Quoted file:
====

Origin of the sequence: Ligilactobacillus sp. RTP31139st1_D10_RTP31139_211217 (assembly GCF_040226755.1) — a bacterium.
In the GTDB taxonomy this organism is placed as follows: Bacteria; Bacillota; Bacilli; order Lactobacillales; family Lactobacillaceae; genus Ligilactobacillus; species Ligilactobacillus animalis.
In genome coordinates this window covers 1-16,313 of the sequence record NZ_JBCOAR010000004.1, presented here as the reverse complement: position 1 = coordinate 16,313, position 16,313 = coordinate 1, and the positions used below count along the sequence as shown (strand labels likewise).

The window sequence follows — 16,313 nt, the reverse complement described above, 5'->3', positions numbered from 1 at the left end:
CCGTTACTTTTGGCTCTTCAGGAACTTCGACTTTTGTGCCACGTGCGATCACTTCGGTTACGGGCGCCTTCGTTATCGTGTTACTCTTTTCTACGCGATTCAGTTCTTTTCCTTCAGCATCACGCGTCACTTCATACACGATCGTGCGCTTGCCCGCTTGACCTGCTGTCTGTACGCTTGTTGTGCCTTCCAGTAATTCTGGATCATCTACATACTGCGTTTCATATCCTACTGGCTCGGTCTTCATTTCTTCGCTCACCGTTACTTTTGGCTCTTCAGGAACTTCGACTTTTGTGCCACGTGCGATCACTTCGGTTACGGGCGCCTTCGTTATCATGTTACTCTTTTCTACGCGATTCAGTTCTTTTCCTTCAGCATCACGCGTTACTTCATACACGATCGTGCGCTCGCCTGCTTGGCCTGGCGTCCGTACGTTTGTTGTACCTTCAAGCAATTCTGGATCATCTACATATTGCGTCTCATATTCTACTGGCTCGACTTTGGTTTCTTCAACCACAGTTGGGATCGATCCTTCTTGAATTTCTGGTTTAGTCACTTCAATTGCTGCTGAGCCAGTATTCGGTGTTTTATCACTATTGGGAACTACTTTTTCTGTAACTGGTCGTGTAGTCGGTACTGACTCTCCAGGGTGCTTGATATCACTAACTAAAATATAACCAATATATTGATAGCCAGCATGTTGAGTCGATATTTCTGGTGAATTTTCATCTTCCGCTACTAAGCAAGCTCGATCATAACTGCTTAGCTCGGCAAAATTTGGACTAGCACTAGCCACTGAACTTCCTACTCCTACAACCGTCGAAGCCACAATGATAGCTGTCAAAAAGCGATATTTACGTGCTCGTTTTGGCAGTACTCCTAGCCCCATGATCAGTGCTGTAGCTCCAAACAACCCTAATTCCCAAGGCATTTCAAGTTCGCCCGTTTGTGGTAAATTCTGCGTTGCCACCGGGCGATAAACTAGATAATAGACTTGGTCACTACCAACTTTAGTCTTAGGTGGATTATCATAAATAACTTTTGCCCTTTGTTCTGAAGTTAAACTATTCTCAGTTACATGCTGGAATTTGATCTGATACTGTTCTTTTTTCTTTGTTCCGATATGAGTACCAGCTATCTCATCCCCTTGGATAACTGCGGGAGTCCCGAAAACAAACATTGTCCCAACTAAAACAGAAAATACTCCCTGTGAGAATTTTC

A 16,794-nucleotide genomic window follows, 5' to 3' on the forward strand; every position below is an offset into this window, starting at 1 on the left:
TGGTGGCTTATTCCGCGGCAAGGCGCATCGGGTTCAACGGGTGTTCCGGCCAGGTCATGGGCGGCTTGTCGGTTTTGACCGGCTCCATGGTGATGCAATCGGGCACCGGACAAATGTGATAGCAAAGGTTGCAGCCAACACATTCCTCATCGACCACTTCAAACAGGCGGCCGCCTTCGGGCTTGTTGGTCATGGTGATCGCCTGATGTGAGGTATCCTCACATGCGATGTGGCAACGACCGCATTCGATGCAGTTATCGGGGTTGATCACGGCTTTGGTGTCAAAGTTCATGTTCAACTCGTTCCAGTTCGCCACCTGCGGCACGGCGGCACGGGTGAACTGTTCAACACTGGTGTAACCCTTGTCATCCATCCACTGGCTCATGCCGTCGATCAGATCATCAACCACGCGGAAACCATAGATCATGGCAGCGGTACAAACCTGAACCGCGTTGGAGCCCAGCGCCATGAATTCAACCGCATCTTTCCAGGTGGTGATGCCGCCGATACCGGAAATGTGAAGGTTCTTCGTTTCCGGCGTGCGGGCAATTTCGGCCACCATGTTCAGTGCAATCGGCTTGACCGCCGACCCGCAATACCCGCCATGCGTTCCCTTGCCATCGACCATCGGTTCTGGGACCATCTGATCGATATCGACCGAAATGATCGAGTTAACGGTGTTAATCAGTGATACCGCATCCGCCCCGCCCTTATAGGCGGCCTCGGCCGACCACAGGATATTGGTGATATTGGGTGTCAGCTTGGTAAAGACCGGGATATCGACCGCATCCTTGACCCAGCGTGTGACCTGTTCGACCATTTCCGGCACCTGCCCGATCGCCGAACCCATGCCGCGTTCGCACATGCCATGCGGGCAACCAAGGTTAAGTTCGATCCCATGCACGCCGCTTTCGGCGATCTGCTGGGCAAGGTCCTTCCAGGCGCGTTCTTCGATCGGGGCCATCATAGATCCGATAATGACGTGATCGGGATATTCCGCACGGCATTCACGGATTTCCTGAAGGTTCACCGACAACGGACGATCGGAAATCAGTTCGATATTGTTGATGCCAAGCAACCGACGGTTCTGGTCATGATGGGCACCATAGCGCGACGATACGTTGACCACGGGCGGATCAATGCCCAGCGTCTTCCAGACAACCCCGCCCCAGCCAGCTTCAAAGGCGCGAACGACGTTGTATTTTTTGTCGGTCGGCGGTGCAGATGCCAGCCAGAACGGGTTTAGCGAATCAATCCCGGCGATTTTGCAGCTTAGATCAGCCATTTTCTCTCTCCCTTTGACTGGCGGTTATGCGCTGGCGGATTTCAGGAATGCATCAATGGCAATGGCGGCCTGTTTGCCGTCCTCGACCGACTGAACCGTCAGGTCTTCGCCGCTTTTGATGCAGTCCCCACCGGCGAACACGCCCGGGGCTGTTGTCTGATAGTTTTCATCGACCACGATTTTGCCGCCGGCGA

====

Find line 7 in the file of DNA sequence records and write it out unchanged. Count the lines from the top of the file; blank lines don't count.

TGGTGGCTTATTCCGCGGCAAGGCGCATCGGGTTCAACGGGTGTTCCGGCCAGGTCATGGGCGGCTTGTCGGTTTTGACCGGCTCCATGGTGATGCAATCGGGCACCGGACAAATGTGATAGCAAAGGTTGCAGCCAACACATTCCTCATCGACCACTTCAAACAGGCGGCCGCCTTCGGGCTTGTTGGTCATGGTGATCGCCTGATGTGAGGTATCCTCACATGCGATGTGGCAACGACCGCATTCGATGCAGTTATCGGGGTTGATCACGGCTTTGGTGTCAAAGTTCATGTTCAACTCGTTCCAGTTCGCCACCTGCGGCACGGCGGCACGGGTGAACTGTTCAACACTGGTGTAACCCTTGTCATCCATCCACTGGCTCATGCCGTCGATCAGATCATCAACCACGCGGAAACCATAGATCATGGCAGCGGTACAAACCTGAACCGCGTTGGAGCCCAGCGCCATGAATTCAACCGCATCTTTCCAGGTGGTGATGCCGCCGATACCGGAAATGTGAAGGTTCTTCGTTTCCGGCGTGCGGGCAATTTCGGCCACCATGTTCAGTGCAATCGGCTTGACCGCCGACCCGCAATACCCGCCATGCGTTCCCTTGCCATCGACCATCGGTTCTGGGACCATCTGATCGATATCGACCGAAATGATCGAGTTAACGGTGTTAATCAGTGATACCGCATCCGCCCCGCCCTTATAGGCGGCCTCGGCCGACCACAGGATATTGGTGATATTGGGTGTCAGCTTGGTAAAGACCGGGATATCGACCGCATCCTTGACCCAGCGTGTGACCTGTTCGACCATTTCCGGCACCTGCCCGATCGCCGAACCCATGCCGCGTTCGCACATGCCATGCGGGCAACCAAGGTTAAGTTCGATCCCATGCACGCCGCTTTCGGCGATCTGCTGGGCAAGGTCCTTCCAGGCGCGTTCTTCGATCGGGGCCATCATAGATCCGATAATGACGTGATCGGGATATTCCGCACGGCATTCACGGATTTCCTGAAGGTTCACCGACAACGGACGATCGGAAATCAGTTCGATATTGTTGATGCCAAGCAACCGACGGTTCTGGTCATGATGGGCACCATAGCGCGACGATACGTTGACCACGGGCGGATCAATGCCCAGCGTCTTCCAGACAACCCCGCCCCAGCCAGCTTCAAAGGCGCGAACGACGTTGTATTTTTTGTCGGTCGGCGGTGCAGATGCCAGCCAGAACGGGTTTAGCGAATCAATCCCGGCGATTTTGCAGCTTAGATCAGCCATTTTCTCTCTCCCTTTGACTGGCGGTTATGCGCTGGCGGATTTCAGGAATGCATCAATGGCAATGGCGGCCTGTTTGCCGTCCTCGACCGACTGAACCGTCAGGTCTTCGCCGCTTTTGATGCAGTCCCCACCGGCGAACACGCCCGGGGCTGTTGTCTGATAGTTTTCATCGACCACGATTTTGCCGCCGGCGA